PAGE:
Moving New Technologies to Market

By Annel K. Greene, PhD, Professor and Center Director
Clemson University Animal Co-Products Research and Education Center


In early April, a roundtable discussion on the subject of moving new technologies to market was held in conjunction with the Clemson University Animal Co-Products Research and Education Center (ACREC) spring meeting. The purpose of the roundtable was to identify necessary next steps to move ACREC technologies to the marketplace for the benefit of the rendering industry.

Vincie Albritton, deputy director of the Clemson University Research Foundation (CURF), described to the group how successful research-to-technology commercialization is typically a long process with many licensed technologies only realizing truly significant royalty returns after 10 or more years post-research and filing of patent applications. Each invention moves at a different pace depending on complexity, ability to obtain proof of concept on the laboratory scale, need for further development and/or scale-up for commercialization, patenting, marketing, licensure, and so on. Therefore, each invention must be examined on a case-by-case basis to determine the best way to successfully move the technology into the marketplace.

Chris Gesswein, CURF director of licensing for technology transfer and a molecular biologist raised on a dairy farm in Maryland, is familiar with the rendering industry and the work of ACREC scientists to create new technologies, products, and opportunities for renderers. He explained that technologies often come to CURF early in the conceptual phase. Because the patent process can be protracted and very expensive, CURF conducts a thorough evaluation for market potential before deciding to invest time and money into patenting. A large part of this evaluation is identifying an initial marketing plan. Traditionally, university tech transfer offices have operated in a mode known as a “technology push” wherein after disclosure of the technology, opportunities are sought for that technology in the marketplace. However, at Clemson University, the tech transfer office is pivoting this concept so that instead of having an invention looking for an application, they have a technology pool of applications/needs that new inventions can fulfill.

To accomplish this, Clemson must often further develop the technology to make it more readily viable for the marketplace and to fulfill technology needs. The CURF Maturation Fund was created to provide gap monies to advance technologies to license. Using proceeds from the sale of CURF real estate and retained royalties from Clemson’s Tech Transfer Endowment, this funding is used as pre-seed “investment” in technologies that are owned by the university. The purpose of this support is to mature the technology to the point where an industry transaction can occur. Such a transaction may be a license agreement, an option to an existing or start-up company, or an award of a small business innovation research grant from a federal agency. The CURF monies can also be used to perform a defined activity (in a limited scope) such as prototyping, field testing, generation of data and samples, or other needs to further the technology to the point it is viable for licensing. In 2015, CURF chose five out of 14 proposals for total funding of $143,000 and in 2016, four of 11 proposals have been supported at $288,000. In the past two years, two of the technologies receiving contributions from the CURF Maturation Fund are ACREC projects.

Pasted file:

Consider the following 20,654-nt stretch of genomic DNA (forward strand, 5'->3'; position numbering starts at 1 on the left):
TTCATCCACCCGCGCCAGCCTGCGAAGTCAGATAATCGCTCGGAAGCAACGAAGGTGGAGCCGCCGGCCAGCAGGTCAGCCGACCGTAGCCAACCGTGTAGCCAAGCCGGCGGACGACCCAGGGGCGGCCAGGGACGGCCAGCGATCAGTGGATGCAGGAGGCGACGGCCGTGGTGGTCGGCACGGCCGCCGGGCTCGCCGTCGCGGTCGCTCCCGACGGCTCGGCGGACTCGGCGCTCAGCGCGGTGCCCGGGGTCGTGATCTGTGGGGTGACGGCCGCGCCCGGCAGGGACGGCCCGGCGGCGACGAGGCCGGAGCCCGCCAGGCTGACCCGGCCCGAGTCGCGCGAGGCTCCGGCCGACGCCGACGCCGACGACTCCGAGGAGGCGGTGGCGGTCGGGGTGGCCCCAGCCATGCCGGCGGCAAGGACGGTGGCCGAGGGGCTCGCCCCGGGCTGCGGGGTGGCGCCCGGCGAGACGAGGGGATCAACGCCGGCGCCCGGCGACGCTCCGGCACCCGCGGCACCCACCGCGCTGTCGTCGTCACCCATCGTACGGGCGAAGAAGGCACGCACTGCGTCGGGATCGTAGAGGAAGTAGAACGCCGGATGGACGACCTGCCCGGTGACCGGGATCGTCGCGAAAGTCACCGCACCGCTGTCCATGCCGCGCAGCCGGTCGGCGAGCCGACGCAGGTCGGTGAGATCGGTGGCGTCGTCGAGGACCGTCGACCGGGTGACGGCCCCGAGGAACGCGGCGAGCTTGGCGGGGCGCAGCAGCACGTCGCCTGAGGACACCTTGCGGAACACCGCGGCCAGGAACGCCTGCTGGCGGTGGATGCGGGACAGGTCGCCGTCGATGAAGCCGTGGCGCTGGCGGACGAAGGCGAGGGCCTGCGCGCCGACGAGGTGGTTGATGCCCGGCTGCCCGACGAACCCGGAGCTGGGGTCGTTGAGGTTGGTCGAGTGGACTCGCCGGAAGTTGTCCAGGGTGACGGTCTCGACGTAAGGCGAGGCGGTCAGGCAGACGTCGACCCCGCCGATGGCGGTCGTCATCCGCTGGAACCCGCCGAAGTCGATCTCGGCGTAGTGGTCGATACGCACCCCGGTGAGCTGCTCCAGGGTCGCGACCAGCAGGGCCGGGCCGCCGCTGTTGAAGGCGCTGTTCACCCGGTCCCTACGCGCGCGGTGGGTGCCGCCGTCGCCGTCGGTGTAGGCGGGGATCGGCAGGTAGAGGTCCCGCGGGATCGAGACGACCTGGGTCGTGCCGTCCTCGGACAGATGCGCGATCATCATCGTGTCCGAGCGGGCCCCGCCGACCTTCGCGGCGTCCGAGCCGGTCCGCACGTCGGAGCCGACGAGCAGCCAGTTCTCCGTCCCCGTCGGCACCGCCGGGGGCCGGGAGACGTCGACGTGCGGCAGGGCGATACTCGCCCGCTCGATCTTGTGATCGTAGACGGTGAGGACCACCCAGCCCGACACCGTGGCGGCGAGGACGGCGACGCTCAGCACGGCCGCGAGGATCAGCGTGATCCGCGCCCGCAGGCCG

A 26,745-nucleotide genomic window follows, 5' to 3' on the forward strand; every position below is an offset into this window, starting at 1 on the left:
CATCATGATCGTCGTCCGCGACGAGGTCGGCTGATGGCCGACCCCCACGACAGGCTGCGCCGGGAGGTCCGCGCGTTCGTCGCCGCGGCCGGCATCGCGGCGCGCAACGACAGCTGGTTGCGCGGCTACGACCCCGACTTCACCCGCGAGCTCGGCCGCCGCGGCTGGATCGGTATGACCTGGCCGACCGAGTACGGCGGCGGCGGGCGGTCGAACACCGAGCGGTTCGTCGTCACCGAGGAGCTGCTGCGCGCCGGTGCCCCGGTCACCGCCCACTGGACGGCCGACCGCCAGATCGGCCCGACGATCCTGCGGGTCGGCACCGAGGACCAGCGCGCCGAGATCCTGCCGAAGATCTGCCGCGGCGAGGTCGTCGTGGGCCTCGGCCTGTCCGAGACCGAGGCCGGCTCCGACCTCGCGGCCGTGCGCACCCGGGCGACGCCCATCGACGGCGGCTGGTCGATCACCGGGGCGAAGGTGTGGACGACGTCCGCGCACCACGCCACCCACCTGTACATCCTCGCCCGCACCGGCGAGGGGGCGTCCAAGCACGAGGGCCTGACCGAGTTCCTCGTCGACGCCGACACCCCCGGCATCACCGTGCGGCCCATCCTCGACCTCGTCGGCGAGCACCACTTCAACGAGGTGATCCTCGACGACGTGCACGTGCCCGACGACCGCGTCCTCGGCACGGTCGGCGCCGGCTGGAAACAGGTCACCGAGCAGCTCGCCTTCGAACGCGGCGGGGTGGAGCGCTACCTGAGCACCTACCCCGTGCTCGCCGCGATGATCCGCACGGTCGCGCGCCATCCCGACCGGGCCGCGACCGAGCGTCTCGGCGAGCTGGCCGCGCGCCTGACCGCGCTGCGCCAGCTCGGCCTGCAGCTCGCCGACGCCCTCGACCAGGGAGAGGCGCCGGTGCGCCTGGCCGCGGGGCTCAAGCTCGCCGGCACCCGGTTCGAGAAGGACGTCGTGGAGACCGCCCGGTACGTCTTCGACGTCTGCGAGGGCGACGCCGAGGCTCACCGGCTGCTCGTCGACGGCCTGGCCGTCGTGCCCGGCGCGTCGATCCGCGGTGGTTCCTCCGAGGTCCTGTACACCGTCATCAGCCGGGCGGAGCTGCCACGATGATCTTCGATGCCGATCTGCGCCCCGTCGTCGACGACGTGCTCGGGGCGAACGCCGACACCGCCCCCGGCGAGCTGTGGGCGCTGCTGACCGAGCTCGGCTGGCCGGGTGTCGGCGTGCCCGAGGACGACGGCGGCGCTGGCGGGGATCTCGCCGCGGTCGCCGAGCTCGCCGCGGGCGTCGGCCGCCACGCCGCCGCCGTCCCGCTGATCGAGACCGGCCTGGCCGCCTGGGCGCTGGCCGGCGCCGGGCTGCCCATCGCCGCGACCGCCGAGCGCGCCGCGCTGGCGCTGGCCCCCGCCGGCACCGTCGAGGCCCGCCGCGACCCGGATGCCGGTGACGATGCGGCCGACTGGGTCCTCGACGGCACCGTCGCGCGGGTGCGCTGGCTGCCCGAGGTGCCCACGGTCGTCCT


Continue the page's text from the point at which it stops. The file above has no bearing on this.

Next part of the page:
The first ACREC venture funded was the natural antioxidant project of Drs. Alexey Vertegel and Vladimir Reukov, who conducted the initial research leading to the discovery of an antioxidant they named Prot-X. Upon expressing a desire to form a start-up company, Fats and Proteins Research Foundation personnel recommended they work with Dr. David Meisinger, former executive director, United States Pork Center of Excellence. The trio subsequently formed the start-up company VRM Labs. Financial support from the CURF Maturation Fund provided access to pilot plant equipment at Iowa State University as well as successful scale-up and technology maturity that has attracted an investor to the project. Funding also allowed generation of production data for an Association of American Feed Control Officials regulatory submission and completion of mandatory viral load safety testing.

A CURF Maturation Fund grant also went to ACREC researchers Drs. Daniel Whitehead and Frank Alexis for their odor destroying, biodegradable nanoparticles. The CURF contribution allowed purchase of equipment for pilot-scale feasibility and cost modeling as well as production of kilogram quantities of the nanoparticles. This CURF-funded work has allowed collaboration with an advanced materials company in Anderson, South Carolina, and is strengthening the case for licensure and commercialization of the technology.

The critical needs for industrial process scale-up during technology progression were explained to roundtable participants by senior process engineer John M. Harden. He listed the typical stages of industrial process advancement as concept development, laboratory scale, pilot scale, semi-works scale, and full scale. Harden reported that with each increase in scale, valuable and critical information is learned. He explained that concept development involves identification of a potential solution to a problem, identification of a potential resource, recognition of a new approach to an existing process, and/or response to changing economic or regulatory conditions.